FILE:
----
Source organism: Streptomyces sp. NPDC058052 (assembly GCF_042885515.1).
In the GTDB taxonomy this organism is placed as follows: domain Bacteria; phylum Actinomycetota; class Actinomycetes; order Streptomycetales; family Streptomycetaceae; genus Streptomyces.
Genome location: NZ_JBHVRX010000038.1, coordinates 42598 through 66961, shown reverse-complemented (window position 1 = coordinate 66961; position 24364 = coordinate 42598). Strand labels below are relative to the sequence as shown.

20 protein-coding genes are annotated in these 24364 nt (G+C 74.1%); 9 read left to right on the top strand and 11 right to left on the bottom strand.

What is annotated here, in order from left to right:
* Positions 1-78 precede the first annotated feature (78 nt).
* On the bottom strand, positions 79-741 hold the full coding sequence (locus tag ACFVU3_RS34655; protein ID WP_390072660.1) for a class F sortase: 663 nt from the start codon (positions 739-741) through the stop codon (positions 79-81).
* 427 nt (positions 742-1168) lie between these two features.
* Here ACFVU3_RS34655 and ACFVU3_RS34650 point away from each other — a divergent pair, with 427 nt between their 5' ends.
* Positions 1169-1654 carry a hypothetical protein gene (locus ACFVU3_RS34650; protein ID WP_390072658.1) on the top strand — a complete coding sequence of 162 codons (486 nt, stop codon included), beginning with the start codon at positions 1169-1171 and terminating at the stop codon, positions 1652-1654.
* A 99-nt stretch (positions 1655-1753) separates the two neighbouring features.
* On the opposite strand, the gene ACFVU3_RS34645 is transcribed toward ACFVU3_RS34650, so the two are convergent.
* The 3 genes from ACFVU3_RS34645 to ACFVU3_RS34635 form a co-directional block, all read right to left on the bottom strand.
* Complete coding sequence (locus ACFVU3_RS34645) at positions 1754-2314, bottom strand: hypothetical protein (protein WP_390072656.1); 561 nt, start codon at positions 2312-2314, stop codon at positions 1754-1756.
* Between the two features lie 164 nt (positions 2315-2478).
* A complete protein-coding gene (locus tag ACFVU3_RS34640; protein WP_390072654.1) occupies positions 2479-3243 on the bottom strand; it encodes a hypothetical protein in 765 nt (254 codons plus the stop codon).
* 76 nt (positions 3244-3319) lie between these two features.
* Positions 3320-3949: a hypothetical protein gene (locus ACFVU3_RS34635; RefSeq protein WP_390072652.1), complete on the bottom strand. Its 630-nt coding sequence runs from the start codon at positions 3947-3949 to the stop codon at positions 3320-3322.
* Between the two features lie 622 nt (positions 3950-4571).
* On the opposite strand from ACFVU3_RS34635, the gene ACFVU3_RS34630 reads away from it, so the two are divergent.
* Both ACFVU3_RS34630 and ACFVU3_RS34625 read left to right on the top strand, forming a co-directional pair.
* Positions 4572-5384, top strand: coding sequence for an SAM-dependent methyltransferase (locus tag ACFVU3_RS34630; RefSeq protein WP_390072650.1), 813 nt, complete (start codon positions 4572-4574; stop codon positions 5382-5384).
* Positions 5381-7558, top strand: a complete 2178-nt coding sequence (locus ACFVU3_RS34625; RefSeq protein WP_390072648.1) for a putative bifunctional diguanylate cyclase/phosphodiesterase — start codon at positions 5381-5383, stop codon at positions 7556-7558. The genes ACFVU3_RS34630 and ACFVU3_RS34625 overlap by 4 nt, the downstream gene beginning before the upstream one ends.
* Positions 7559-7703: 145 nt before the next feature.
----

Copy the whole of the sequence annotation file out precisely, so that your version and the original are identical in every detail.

Source organism: Streptomyces sp. NPDC058052 (assembly GCF_042885515.1).
In the GTDB taxonomy this organism is placed as follows: domain Bacteria; phylum Actinomycetota; class Actinomycetes; order Streptomycetales; family Streptomycetaceae; genus Streptomyces.
Genome location: NZ_JBHVRX010000038.1, coordinates 42598 through 66961, shown reverse-complemented (window position 1 = coordinate 66961; position 24364 = coordinate 42598). Strand labels below are relative to the sequence as shown.

20 protein-coding genes are annotated in these 24364 nt (G+C 74.1%); 9 read left to right on the top strand and 11 right to left on the bottom strand.

What is annotated here, in order from left to right:
* Positions 1-78 precede the first annotated feature (78 nt).
* On the bottom strand, positions 79-741 hold the full coding sequence (locus tag ACFVU3_RS34655; protein ID WP_390072660.1) for a class F sortase: 663 nt from the start codon (positions 739-741) through the stop codon (positions 79-81).
* 427 nt (positions 742-1168) lie between these two features.
* Here ACFVU3_RS34655 and ACFVU3_RS34650 point away from each other — a divergent pair, with 427 nt between their 5' ends.
* Positions 1169-1654 carry a hypothetical protein gene (locus ACFVU3_RS34650; protein ID WP_390072658.1) on the top strand — a complete coding sequence of 162 codons (486 nt, stop codon included), beginning with the start codon at positions 1169-1171 and terminating at the stop codon, positions 1652-1654.
* A 99-nt stretch (positions 1655-1753) separates the two neighbouring features.
* On the opposite strand, the gene ACFVU3_RS34645 is transcribed toward ACFVU3_RS34650, so the two are convergent.
* The 3 genes from ACFVU3_RS34645 to ACFVU3_RS34635 form a co-directional block, all read right to left on the bottom strand.
* Complete coding sequence (locus ACFVU3_RS34645) at positions 1754-2314, bottom strand: hypothetical protein (protein WP_390072656.1); 561 nt, start codon at positions 2312-2314, stop codon at positions 1754-1756.
* Between the two features lie 164 nt (positions 2315-2478).
* A complete protein-coding gene (locus tag ACFVU3_RS34640; protein WP_390072654.1) occupies positions 2479-3243 on the bottom strand; it encodes a hypothetical protein in 765 nt (254 codons plus the stop codon).
* 76 nt (positions 3244-3319) lie between these two features.
* Positions 3320-3949: a hypothetical protein gene (locus ACFVU3_RS34635; RefSeq protein WP_390072652.1), complete on the bottom strand. Its 630-nt coding sequence runs from the start codon at positions 3947-3949 to the stop codon at positions 3320-3322.
* Between the two features lie 622 nt (positions 3950-4571).
* On the opposite strand from ACFVU3_RS34635, the gene ACFVU3_RS34630 reads away from it, so the two are divergent.
* Both ACFVU3_RS34630 and ACFVU3_RS34625 read left to right on the top strand, forming a co-directional pair.
* Positions 4572-5384, top strand: coding sequence for an SAM-dependent methyltransferase (locus tag ACFVU3_RS34630; RefSeq protein WP_390072650.1), 813 nt, complete (start codon positions 4572-4574; stop codon positions 5382-5384).
* Positions 5381-7558, top strand: a complete 2178-nt coding sequence (locus ACFVU3_RS34625; RefSeq protein WP_390072648.1) for a putative bifunctional diguanylate cyclase/phosphodiesterase — start codon at positions 5381-5383, stop codon at positions 7556-7558. The genes ACFVU3_RS34630 and ACFVU3_RS34625 overlap by 4 nt, the downstream gene beginning before the upstream one ends.
* Positions 7559-7703: 145 nt before the next feature.